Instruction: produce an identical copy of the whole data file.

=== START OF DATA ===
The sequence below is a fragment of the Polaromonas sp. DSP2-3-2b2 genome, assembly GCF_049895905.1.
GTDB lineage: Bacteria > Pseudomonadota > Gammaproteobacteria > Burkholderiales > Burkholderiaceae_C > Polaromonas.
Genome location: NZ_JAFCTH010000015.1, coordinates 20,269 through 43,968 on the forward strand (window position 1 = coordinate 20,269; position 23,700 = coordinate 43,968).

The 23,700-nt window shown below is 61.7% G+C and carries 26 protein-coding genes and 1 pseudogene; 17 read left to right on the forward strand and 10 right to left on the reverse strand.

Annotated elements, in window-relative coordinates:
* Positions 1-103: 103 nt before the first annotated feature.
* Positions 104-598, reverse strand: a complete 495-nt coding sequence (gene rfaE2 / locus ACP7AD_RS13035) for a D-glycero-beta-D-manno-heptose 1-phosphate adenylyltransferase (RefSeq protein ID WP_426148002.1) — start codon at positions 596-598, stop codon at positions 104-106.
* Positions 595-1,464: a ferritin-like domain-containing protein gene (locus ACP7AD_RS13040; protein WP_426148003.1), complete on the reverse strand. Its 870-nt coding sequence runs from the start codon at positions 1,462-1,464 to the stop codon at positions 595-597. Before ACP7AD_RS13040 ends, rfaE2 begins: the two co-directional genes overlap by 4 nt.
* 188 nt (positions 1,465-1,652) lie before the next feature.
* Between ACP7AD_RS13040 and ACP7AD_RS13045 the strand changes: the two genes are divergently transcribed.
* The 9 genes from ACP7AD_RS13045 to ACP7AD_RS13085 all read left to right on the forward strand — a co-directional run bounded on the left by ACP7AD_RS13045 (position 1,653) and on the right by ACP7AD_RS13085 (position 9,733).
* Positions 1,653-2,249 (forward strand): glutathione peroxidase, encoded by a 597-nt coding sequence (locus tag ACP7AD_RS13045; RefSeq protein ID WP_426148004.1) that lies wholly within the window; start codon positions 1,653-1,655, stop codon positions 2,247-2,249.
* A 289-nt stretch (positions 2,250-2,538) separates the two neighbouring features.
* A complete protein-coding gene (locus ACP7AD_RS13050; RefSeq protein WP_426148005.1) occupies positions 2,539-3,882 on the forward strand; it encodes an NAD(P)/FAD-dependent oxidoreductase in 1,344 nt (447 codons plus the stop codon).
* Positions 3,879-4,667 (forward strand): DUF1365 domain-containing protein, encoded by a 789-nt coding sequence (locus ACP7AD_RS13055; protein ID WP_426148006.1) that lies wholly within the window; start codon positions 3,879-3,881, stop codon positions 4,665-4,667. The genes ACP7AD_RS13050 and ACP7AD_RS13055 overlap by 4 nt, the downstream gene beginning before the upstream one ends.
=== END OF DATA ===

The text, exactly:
The sequence below is a fragment of the Polaromonas sp. DSP2-3-2b2 genome, assembly GCF_049895905.1.
GTDB lineage: Bacteria > Pseudomonadota > Gammaproteobacteria > Burkholderiales > Burkholderiaceae_C > Polaromonas.
Genome location: NZ_JAFCTH010000015.1, coordinates 20,269 through 43,968 on the forward strand (window position 1 = coordinate 20,269; position 23,700 = coordinate 43,968).

The 23,700-nt window shown below is 61.7% G+C and carries 26 protein-coding genes and 1 pseudogene; 17 read left to right on the forward strand and 10 right to left on the reverse strand.

Annotated elements, in window-relative coordinates:
* Positions 1-103: 103 nt before the first annotated feature.
* Positions 104-598, reverse strand: a complete 495-nt coding sequence (gene rfaE2 / locus ACP7AD_RS13035) for a D-glycero-beta-D-manno-heptose 1-phosphate adenylyltransferase (RefSeq protein ID WP_426148002.1) — start codon at positions 596-598, stop codon at positions 104-106.
* Positions 595-1,464: a ferritin-like domain-containing protein gene (locus ACP7AD_RS13040; protein WP_426148003.1), complete on the reverse strand. Its 870-nt coding sequence runs from the start codon at positions 1,462-1,464 to the stop codon at positions 595-597. Before ACP7AD_RS13040 ends, rfaE2 begins: the two co-directional genes overlap by 4 nt.
* 188 nt (positions 1,465-1,652) lie before the next feature.
* Between ACP7AD_RS13040 and ACP7AD_RS13045 the strand changes: the two genes are divergently transcribed.
* The 9 genes from ACP7AD_RS13045 to ACP7AD_RS13085 all read left to right on the forward strand — a co-directional run bounded on the left by ACP7AD_RS13045 (position 1,653) and on the right by ACP7AD_RS13085 (position 9,733).
* Positions 1,653-2,249 (forward strand): glutathione peroxidase, encoded by a 597-nt coding sequence (locus tag ACP7AD_RS13045; RefSeq protein ID WP_426148004.1) that lies wholly within the window; start codon positions 1,653-1,655, stop codon positions 2,247-2,249.
* A 289-nt stretch (positions 2,250-2,538) separates the two neighbouring features.
* A complete protein-coding gene (locus ACP7AD_RS13050; RefSeq protein WP_426148005.1) occupies positions 2,539-3,882 on the forward strand; it encodes an NAD(P)/FAD-dependent oxidoreductase in 1,344 nt (447 codons plus the stop codon).
* Positions 3,879-4,667 (forward strand): DUF1365 domain-containing protein, encoded by a 789-nt coding sequence (locus ACP7AD_RS13055; protein ID WP_426148006.1) that lies wholly within the window; start codon positions 3,879-3,881, stop codon positions 4,665-4,667. The genes ACP7AD_RS13050 and ACP7AD_RS13055 overlap by 4 nt, the downstream gene beginning before the upstream one ends.